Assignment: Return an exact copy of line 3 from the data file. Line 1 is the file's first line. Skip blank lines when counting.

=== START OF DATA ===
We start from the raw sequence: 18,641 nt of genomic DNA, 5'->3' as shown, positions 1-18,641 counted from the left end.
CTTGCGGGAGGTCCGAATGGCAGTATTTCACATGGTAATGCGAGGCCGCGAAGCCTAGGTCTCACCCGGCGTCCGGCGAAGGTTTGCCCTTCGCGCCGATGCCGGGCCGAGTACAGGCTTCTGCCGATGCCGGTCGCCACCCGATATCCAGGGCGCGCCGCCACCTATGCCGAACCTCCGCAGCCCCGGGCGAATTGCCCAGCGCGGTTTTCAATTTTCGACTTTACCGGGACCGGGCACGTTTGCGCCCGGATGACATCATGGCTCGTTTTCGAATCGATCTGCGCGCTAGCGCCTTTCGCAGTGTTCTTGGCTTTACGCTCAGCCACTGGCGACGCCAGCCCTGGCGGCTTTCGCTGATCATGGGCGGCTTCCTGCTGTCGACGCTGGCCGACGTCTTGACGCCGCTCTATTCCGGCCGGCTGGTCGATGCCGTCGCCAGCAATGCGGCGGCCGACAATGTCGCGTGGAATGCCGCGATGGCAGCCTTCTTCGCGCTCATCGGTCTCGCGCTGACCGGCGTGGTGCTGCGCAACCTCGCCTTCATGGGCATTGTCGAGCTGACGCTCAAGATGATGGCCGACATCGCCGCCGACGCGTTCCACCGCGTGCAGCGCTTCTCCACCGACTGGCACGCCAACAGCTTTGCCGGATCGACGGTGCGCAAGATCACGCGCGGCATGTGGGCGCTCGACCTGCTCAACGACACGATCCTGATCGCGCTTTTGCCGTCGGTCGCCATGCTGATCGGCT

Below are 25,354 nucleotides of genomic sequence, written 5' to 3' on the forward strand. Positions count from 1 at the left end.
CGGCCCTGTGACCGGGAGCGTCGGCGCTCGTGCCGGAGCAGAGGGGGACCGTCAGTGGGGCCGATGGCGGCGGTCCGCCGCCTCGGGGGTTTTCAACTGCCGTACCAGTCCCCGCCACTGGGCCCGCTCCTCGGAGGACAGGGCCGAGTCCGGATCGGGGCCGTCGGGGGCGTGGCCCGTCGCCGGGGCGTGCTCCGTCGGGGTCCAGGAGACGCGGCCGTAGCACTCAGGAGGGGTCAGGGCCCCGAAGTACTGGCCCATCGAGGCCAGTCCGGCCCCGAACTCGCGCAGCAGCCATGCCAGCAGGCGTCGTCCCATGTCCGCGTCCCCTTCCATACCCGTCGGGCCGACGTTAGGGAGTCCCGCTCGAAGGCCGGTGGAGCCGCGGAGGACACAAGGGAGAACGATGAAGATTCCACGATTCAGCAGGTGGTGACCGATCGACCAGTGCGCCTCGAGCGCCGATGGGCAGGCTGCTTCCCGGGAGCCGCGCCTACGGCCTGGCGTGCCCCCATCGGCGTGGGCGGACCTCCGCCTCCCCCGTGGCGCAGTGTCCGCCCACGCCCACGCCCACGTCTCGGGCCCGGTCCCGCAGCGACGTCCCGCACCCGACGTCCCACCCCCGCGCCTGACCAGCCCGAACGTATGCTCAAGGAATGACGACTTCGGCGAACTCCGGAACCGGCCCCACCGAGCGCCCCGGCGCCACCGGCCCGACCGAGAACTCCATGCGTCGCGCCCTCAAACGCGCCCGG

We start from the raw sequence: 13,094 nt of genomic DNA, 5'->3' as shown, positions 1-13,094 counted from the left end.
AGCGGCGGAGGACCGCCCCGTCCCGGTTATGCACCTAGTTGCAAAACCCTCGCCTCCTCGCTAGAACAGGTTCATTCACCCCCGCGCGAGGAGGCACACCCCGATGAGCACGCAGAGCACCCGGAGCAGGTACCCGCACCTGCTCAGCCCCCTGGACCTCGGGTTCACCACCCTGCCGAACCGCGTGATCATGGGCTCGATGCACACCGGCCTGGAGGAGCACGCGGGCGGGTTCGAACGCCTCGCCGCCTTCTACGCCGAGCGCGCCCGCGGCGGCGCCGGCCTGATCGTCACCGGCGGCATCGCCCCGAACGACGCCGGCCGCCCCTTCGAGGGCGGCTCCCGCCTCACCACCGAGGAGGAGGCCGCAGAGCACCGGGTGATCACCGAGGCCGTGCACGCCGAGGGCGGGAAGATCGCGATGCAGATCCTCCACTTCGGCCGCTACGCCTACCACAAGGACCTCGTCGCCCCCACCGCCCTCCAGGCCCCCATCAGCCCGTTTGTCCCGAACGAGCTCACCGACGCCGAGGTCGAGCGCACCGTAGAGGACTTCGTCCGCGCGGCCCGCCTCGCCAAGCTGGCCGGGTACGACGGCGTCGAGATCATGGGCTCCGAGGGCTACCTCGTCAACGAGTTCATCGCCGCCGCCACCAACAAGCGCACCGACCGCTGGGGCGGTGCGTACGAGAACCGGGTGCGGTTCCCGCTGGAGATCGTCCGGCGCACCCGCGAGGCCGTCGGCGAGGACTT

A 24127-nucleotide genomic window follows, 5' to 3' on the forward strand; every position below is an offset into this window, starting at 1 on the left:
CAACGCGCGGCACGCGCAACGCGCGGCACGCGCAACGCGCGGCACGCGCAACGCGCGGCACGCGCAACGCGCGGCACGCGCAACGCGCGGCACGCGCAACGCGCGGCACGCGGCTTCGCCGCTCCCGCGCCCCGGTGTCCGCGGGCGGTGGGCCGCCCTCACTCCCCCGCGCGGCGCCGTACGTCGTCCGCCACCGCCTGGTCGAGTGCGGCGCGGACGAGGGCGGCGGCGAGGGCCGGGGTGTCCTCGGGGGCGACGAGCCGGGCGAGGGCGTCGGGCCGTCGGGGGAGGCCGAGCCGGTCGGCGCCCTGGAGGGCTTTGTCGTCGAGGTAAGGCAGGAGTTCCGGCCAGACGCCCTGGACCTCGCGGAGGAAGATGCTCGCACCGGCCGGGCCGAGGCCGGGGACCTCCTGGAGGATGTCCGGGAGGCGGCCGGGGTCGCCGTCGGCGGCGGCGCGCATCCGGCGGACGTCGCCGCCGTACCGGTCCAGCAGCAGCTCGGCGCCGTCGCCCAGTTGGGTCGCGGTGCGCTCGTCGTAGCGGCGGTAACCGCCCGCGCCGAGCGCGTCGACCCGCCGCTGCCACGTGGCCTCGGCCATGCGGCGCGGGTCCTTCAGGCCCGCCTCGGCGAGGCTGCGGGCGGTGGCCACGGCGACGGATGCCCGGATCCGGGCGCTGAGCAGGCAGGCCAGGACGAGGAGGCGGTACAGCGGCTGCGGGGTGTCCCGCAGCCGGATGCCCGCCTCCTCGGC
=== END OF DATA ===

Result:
Below are 25,354 nucleotides of genomic sequence, written 5' to 3' on the forward strand. Positions count from 1 at the left end.